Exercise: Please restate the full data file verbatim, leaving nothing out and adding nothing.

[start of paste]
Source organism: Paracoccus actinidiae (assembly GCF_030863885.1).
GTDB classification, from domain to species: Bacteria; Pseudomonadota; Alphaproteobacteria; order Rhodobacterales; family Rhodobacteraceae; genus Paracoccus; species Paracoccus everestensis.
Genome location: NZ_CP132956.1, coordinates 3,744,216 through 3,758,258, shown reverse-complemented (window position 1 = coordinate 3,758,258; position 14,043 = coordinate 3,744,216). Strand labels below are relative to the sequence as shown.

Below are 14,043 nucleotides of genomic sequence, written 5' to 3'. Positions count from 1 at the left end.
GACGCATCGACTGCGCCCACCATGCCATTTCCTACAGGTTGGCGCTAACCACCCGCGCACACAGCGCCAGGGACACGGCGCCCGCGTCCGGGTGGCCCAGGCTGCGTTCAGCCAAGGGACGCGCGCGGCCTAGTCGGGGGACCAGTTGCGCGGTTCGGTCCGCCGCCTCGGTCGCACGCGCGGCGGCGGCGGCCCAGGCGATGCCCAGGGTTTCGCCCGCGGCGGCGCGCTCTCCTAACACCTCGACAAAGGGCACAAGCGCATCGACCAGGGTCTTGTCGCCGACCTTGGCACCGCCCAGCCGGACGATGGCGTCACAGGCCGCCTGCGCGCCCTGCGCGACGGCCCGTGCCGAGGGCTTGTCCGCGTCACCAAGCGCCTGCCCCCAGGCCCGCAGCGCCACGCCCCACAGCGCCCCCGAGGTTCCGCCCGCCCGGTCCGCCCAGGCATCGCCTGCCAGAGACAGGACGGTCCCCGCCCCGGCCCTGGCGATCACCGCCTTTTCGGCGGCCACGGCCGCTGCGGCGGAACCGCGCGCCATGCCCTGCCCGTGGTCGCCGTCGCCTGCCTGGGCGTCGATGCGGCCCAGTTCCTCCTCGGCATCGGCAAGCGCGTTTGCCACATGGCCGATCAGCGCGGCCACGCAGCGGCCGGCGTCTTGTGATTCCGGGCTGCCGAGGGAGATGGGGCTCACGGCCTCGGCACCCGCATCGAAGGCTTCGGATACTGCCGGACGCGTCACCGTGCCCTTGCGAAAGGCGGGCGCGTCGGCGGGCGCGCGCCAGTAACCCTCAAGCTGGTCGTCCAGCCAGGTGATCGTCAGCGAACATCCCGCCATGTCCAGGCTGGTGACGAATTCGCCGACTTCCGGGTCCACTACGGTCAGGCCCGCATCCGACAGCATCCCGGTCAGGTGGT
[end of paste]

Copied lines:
Source organism: Paracoccus actinidiae (assembly GCF_030863885.1).
GTDB classification, from domain to species: Bacteria; Pseudomonadota; Alphaproteobacteria; order Rhodobacterales; family Rhodobacteraceae; genus Paracoccus; species Paracoccus everestensis.
Genome location: NZ_CP132956.1, coordinates 3,744,216 through 3,758,258, shown reverse-complemented (window position 1 = coordinate 3,758,258; position 14,043 = coordinate 3,744,216). Strand labels below are relative to the sequence as shown.

Below are 14,043 nucleotides of genomic sequence, written 5' to 3'. Positions count from 1 at the left end.
GACGCATCGACTGCGCCCACCATGCCATTTCCTACAGGTTGGCGCTAACCACCCGCGCACACAGCGCCAGGGACACGGCGCCCGCGTCCGGGTGGCCCAGGCTGCGTTCAGCCAAGGGACGCGCGCGGCCTAGTCGGGGGACCAGTTGCGCGGTTCGGTCCGCCGCCTCGGTCGCACGCGCGGCGGCGGCGGCCCAGGCGATGCCCAGGGTTTCGCCCGCGGCGGCGCGCTCTCCTAACACCTCGACAAAGGGCACAAGCGCATCGACCAGGGTCTTGTCGCCGACCTTGGCACCGCCCAGCCGGACGATGGCGTCACAGGCCGCCTGCGCGCCCTGCGCGACGGCCCGTGCCGAGGGCTTGTCCGCGTCACCAAGCGCCTGCCCCCAGGCCCGCAGCGCCACGCCCCACAGCGCCCCCGAGGTTCCGCCCGCCCGGTCCGCCCAGGCATCGCCTGCCAGAGACAGGACGGTCCCCGCCCCGGCCCTGGCGATCACCGCCTTTTCGGCGGCCACGGCCGCTGCGGCGGAACCGCGCGCCATGCCCTGCCCGTGGTCGCCGTCGCCTGCCTGGGCGTCGATGCGGCCCAGTTCCTCCTCGGCATCGGCAAGCGCGTTTGCCACATGGCCGATCAGCGCGGCCACGCAGCGGCCGGCGTCTTGTGATTCCGGGCTGCCGAGGGAGATGGGGCTCACGGCCTCGGCACCCGCATCGAAGGCTTCGGATACTGCCGGACGCGTCACCGTGCCCTTGCGAAAGGCGGGCGCGTCGGCGGGCGCGCGCCAGTAACCCTCAAGCTGGTCGTCCAGCCAGGTGATCGTCAGCGAACATCCCGCCATGTCCAGGCTGGTGACGAATTCGCCGACTTCCGGGTCCACTACGGTCAGGCCCGCATCCGACAGCATCCCGGTCAGGTGGT